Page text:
Psammoma body in papillary thyroid carcinomaMaybe I missed that pathology lecture, or maybe I was sleeping when the terms were discussed.Β For whatever reason, I have always had a hard time with dystrophic and metastatic calcification.Β I could remember that one type of calcification was simply the result of having a high calcium level, but I couldn’t really define the terms and keep straight which one was which. If you have had that problem, maybe this will help clear it up once and for all.

Dystrophic calcification
This type of calcification is seen in areas of necrosis. Some examples of lesions with dystrophic calcification include: atherosclerotic plaques, aging or damaged heart valves, and tuberculous lymph nodes.

The process is thought to start in membrane-bound vesicles within cells. When the membrane of a vesicle gets damaged, calcium binds to the phospholipid in the membrane. Phosphatases within the membrane add phosphate groups to the calcium, forming calcium phosphate (this is similar to the hydroxyapatite you see in regular bone). If you get enough calcium phosphate, it clumps together as a visible deposit, which rearranges itself (cool!) to generate a microcrystal (which propagates and leads to more calcium deposition).

Macroscopically, dystrophic calcification looks like tiny, white, gritty granules. Microscopically, you see basophilic granules (or sometimes amorphous deposits) either inside or outside of cells. Sometimes there is so much calcium that heterotopic bone is formed (whoa). Sometimes, single necrotic cells act like little grains of sand around which a “pearl” of calcium is deposited. This is called a psammoma body (which is appropriate since psammos is Greek for sand). Check out the very pretty psammoma body above. Psammoma bodies are particularly common in papillary carcinomas (like papillary thyroid carcinoma).Β 

So what does it mean if you see dystrophic calcification? Well, it can just mean that the tissue has been previously injured. However, it can also indicate that there is ongoing organ dysfunction (for example, you see dystrophic calcification in calcific valvular disease). It can also be helpful if you’re trying to diagnose a carcinoma (if you have a thyroid carcinoma and you don’t know whether it’s follicular or papillary, seeing psammoma bodies is a great big clue that it’s a papillary carcinoma).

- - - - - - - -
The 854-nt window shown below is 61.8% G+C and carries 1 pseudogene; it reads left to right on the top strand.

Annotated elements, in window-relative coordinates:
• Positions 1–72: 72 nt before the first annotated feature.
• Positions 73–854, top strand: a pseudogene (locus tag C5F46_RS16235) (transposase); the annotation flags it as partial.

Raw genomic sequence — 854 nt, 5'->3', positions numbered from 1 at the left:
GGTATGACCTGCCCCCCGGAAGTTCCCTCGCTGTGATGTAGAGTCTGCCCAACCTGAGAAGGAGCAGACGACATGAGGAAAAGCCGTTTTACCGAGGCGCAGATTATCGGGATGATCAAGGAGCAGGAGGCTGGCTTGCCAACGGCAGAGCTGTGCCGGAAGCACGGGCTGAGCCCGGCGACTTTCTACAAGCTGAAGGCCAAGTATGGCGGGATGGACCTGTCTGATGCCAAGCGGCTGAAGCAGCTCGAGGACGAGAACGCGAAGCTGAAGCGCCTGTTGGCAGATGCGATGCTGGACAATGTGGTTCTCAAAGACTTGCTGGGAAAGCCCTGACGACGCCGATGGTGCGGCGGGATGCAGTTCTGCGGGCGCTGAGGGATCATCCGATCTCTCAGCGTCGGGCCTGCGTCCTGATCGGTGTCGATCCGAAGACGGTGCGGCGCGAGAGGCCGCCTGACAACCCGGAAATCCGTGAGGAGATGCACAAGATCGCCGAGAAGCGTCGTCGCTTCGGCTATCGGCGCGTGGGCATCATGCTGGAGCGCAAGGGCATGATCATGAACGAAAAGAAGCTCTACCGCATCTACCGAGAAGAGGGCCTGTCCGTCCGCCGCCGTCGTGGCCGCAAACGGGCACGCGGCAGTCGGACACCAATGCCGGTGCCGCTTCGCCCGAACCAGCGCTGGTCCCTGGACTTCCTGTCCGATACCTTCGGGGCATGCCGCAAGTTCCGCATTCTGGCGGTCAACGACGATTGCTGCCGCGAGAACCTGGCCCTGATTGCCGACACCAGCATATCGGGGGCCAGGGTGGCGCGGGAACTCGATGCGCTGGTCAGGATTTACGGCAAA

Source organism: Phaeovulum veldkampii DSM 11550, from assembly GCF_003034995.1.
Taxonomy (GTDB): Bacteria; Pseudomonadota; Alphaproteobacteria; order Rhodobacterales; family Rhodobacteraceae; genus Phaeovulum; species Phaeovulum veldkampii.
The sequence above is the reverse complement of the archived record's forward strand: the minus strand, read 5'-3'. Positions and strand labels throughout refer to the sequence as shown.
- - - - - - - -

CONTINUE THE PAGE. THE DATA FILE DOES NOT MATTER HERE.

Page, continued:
Metastatic calcification
This type of calcification happens when there is hypercalcemia (this is the one thing I could remember!). It happens in normal tissues (not necrotic tissues, like dystrophic calcification). It doesn’t happen in all cases of hypercalcemia – only some. It may occur widely throughout the body, hence the term “metastatic.” I wish they would have picked a different term, because metastatic makes you think “malignant tumor” and that could make you think that this is the type of calcification you see in papillary carcinomas, which is not the case.

The process seems to affect mostly interstitial tissues of the gastric mucosa, kidneys, lungs, systemic arteries and pulmonary veins. It turns out that all of these tissues excrete acid, and therefore have an alkaline internal component, which is susceptible to calcification. You can see either amorphous deposits or discrete crystals, just like in dystrophic calcification. The deposits are formed of calcium phosphate crystals too, just like in dystrophic calcification.

So what does it mean if you see metastatic calcification? Mostly, it just means the patient is hypercalcemic, and you have to figure out why. Is it an elevated parathyroid hormone, or destruction of bone, or what? Usually the deposits in and of themselves don’t do much damage (though if you get a ton of metastatic calcification in the lung or kidney it can impair function).

Bottom line
Both types of calcification consist of calcium phosphate crystals. The big difference is that dystrophic calcification occurs in damaged tissue, and metastatic calcification occurs in normal tissue in the setting of hypercalcemia. Hey, I just thought of something: dystrophic = dead/damaged! Wish I would have thought of that in med school.

 

 

Tagged with:
 

24 Responses to Dystrophic vs. metastatic calcification

  1. ali says:

    Dr. Krafts, It seems like you are having fun explaining this concept. I wonder why. I WISH I HAD TEACHERS LIKE YOU IN MEDICAL SCHOOL. PATH WOULD BE MUCH MORE FUN. THANKS.

  2. Lindsey says:

    Dear Dr. Krafts,
    First of all, HUGE fan of your site as well as your books and study guides.